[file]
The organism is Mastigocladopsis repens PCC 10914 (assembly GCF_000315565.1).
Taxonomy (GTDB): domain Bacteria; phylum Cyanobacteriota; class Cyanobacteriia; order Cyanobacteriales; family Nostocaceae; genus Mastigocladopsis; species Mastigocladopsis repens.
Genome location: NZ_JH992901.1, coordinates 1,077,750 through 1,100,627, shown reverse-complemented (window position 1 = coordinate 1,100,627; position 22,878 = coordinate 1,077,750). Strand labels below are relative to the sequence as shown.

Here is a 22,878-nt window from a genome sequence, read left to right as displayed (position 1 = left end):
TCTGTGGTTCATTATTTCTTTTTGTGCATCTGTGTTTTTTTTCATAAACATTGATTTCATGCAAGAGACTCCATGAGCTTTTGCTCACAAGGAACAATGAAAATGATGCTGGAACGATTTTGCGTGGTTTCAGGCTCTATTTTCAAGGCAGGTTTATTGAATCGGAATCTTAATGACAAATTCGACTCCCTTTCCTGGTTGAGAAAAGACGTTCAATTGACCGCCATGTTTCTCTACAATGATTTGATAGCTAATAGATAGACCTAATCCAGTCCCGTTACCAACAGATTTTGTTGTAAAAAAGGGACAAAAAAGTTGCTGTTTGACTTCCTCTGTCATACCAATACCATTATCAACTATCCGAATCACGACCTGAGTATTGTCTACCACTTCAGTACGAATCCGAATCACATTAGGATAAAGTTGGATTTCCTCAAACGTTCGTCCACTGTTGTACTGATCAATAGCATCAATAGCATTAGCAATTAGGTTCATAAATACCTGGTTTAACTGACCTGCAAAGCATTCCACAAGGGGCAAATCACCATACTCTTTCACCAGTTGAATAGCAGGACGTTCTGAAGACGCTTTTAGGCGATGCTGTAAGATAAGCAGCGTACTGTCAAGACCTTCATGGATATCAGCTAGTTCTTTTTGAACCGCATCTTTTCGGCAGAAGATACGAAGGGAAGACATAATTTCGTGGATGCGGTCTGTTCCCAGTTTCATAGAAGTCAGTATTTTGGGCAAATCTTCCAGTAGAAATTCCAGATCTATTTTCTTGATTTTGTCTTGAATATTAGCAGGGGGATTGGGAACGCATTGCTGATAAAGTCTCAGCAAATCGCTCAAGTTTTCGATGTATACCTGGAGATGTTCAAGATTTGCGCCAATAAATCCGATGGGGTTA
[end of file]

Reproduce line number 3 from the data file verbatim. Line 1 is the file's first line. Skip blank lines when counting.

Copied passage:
Genome location: NZ_JH992901.1, coordinates 1,077,750 through 1,100,627, shown reverse-complemented (window position 1 = coordinate 1,100,627; position 22,878 = coordinate 1,077,750). Strand labels below are relative to the sequence as shown.